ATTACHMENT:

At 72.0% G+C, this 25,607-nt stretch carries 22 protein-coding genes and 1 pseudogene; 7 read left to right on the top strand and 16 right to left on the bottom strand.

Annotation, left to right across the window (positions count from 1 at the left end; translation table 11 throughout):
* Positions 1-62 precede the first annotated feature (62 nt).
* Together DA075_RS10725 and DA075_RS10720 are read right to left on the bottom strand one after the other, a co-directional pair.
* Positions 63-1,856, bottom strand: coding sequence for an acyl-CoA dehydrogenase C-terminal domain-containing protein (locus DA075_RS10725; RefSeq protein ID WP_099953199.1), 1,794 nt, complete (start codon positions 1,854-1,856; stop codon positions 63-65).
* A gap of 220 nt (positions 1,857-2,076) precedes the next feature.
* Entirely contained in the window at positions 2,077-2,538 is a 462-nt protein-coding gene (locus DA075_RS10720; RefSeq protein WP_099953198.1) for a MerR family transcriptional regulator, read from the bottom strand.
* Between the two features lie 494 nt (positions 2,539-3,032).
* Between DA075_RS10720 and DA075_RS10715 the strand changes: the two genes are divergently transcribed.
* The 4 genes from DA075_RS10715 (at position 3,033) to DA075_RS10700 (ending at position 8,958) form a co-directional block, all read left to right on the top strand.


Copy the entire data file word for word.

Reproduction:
At 72.0% G+C, this 25,607-nt stretch carries 22 protein-coding genes and 1 pseudogene; 7 read left to right on the top strand and 16 right to left on the bottom strand.

Annotation, left to right across the window (positions count from 1 at the left end; translation table 11 throughout):
* Positions 1-62 precede the first annotated feature (62 nt).
* Together DA075_RS10725 and DA075_RS10720 are read right to left on the bottom strand one after the other, a co-directional pair.
* Positions 63-1,856, bottom strand: coding sequence for an acyl-CoA dehydrogenase C-terminal domain-containing protein (locus DA075_RS10725; RefSeq protein ID WP_099953199.1), 1,794 nt, complete (start codon positions 1,854-1,856; stop codon positions 63-65).
* A gap of 220 nt (positions 1,857-2,076) precedes the next feature.
* Entirely contained in the window at positions 2,077-2,538 is a 462-nt protein-coding gene (locus DA075_RS10720; RefSeq protein WP_099953198.1) for a MerR family transcriptional regulator, read from the bottom strand.
* Between the two features lie 494 nt (positions 2,539-3,032).
* Between DA075_RS10720 and DA075_RS10715 the strand changes: the two genes are divergently transcribed.
* The 4 genes from DA075_RS10715 (at position 3,033) to DA075_RS10700 (ending at position 8,958) form a co-directional block, all read left to right on the top strand.